Saturday, July 20, 2013


Making available nutritious food at affordable cost is a formidable challenge in many countries these days with calorie rich foods flooding the market at ridiculously low prices compared to that of fresh produce. Even in a rich country like the US many reasonably well to do families find it difficult to access fresh produce because of the high ruling prices. Others like India are hopelessly trapped in this quagmire with fresh produce cost, especially that of most fruits being almost 5-10 times higher than cereals! Under these circumstances what will happen to millions of low income families who will have to manage their lives depending more and more on nutritionally unbalanced diets devoid of fresh produce. This is a tragedy of Himalayan proportion considering that nutritional pundits want 50% of the dining plate to contain fruits and vegetables! Against such a background many urban initiatives like kitchen gardens, sky gardens, urban gardens, gorilla gardens, local markets etc provide some solace to the nutrition deprived city dwellers. Latest to arrive is the Just Food movement which is taking deep roots in a city like New York with thousands of high rise apartments each providing shelter to about 500 families. This movement is linking small farmers nearby to the most needy dwellers in each high rise building for supply of fresh produce at affordable cost. Here is a take on this latest initiative for protecting the health of low income city dwellers through Community Supported Agriculture.   
"Just Food in New York City is doing what its name suggests: working to make the food system more just. It does this, first, by making community supported agriculture (CSAs), farmers' markets, and gardens, more accessible and affordable in the city. Second, it helps small farmers survive, and even thrive, in the process. Former Executive Director Ruth Katz said the group grew out of a contradiction. "In New York City, we had these growing soup kitchen lines of people who couldn't get food and, at the same time, nearby farmers going out of business because they couldn't sell their food anywhere. It seemed strange that you couldn't match farmers selling food with people needing food." Just Food connects urban communities interested in bringing CSAs to their neighborhoods with nearby farmers who can truck their goods into the city. They have developed different payment systems to make this food affordable. For example, higher-income members can contribute extra to subsidize other members within their own CSA, or two CSAs from different neighborhoods can be paired so that the members in the higher-income neighborhood pay higher costs and members in the lower-income neighborhood pay lower costs. So far, the organization has helped launch 214 CSA programs throughout New York City's five boroughs, bringing fresh food to an estimated 37,400 people. To stock the CSAs, Just Food partners with farms outside the city, which bring in vegetables, eggs, fruit, grain, meat, and other products. Ruth Katz said, "It can be frustrating because the scale of what we're doing is so small. People say, 'You have to scale up to make a bigger impact.' Well, in this particular case, scaling up would defeat the purpose: farmer-to-consumer relationships that are creative and nimble enough to meet the unique needs of each neighborhood. Their smallness is part of their strength. That being said, we can scale up through replication, rather than super-sizing. "Imagine that every tall building in NYC had a CSA! If one tall building or building complex has 500 families, then only 10% would need to become CSA members to support a small farm. And that 10% would be a lucky, well-fed group."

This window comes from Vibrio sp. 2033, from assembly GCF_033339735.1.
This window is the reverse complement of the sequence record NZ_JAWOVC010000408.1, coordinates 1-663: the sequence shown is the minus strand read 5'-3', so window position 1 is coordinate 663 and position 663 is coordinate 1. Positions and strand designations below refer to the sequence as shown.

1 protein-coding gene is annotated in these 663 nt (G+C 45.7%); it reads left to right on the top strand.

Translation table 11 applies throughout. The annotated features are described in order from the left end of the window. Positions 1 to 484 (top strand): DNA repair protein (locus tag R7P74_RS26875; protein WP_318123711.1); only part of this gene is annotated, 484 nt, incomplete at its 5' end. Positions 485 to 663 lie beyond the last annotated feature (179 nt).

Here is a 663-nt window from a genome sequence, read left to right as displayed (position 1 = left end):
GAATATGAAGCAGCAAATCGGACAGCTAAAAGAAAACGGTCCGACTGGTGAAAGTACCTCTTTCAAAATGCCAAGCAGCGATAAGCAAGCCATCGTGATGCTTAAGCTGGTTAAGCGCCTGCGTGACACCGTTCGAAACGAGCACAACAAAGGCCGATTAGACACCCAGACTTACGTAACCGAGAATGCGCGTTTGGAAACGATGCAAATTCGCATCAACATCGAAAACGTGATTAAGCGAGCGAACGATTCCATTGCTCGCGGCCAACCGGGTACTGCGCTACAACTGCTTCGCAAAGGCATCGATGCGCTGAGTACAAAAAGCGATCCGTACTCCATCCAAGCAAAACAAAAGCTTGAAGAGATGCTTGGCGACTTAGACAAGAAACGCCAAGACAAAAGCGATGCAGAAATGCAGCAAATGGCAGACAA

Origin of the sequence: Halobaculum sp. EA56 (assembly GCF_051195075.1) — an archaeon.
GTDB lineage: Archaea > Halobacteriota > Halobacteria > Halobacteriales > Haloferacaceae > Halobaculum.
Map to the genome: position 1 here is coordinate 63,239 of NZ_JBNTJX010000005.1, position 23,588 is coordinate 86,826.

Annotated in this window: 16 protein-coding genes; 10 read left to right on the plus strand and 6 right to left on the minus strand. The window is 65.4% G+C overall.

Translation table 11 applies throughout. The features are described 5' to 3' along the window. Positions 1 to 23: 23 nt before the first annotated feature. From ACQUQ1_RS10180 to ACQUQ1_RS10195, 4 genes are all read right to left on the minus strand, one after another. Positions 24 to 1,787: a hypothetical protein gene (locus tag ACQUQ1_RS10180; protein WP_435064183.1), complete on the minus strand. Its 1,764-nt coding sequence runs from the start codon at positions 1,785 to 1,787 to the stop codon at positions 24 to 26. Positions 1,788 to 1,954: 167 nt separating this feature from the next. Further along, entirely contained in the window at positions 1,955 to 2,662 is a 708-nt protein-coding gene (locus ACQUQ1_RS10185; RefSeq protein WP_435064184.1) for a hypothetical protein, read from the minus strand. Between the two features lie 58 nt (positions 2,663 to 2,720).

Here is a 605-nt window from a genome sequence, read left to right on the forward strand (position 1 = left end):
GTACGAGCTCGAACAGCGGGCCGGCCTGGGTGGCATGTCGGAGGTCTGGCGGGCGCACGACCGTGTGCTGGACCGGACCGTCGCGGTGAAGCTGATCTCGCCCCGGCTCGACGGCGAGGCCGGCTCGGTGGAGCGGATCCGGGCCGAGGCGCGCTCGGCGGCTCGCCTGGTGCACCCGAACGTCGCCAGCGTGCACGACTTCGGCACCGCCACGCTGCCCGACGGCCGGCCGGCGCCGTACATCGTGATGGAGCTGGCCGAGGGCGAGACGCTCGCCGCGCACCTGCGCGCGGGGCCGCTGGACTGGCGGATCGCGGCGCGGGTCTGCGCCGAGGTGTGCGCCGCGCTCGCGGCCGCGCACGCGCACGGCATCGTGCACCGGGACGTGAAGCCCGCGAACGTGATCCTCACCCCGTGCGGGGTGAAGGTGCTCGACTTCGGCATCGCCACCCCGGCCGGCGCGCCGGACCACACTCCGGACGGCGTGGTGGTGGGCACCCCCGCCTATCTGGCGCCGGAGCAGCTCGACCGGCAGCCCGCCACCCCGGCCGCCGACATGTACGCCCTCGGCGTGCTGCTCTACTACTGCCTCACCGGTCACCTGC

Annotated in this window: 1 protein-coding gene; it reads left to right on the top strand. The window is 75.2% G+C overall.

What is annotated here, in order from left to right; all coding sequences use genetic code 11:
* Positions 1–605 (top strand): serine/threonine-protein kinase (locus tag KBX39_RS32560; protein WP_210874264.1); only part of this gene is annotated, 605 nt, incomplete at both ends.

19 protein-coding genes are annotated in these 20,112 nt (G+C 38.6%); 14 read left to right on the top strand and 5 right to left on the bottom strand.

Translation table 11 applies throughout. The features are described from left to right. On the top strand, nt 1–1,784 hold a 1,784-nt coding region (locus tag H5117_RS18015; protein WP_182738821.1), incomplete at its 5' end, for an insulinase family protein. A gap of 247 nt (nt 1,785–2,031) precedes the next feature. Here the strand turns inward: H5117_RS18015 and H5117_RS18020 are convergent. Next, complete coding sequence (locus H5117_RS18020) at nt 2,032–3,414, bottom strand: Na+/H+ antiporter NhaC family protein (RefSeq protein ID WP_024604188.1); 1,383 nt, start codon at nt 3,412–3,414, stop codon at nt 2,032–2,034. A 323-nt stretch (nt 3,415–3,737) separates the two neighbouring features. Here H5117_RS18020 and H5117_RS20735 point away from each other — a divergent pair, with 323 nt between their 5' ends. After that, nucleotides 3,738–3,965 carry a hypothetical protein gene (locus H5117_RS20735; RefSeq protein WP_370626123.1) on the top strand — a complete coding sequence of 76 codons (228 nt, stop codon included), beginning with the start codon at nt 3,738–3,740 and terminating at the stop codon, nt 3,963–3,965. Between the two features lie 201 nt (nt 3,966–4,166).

The prime movers of this movement are really angels on the earth providing socour to thousands of economically hard pressed citizens who are trapped in the suffocating environment cities like New York unable to manage their day to day food requirement in a way conforming to healthy food standards. Though in terms of numbers their achievements may be some what low benefiting hardly a few thousand people, it will have a multiplier effect besides spreading horizontally across the country. Added to this it stands to resurrect the small and marginal farmers who are hounded by big farms with mechanized cultivation system. This is what is needed in a country like India where hundreds of towns and cities depend heavily on arrival of fresh produce from rural areas which are cornered by the middlemen who manipulate the consumer prices by hoarding and restricting supply. India has a strong self help group movement and these NGOs must be harnessed for this noble cause. 


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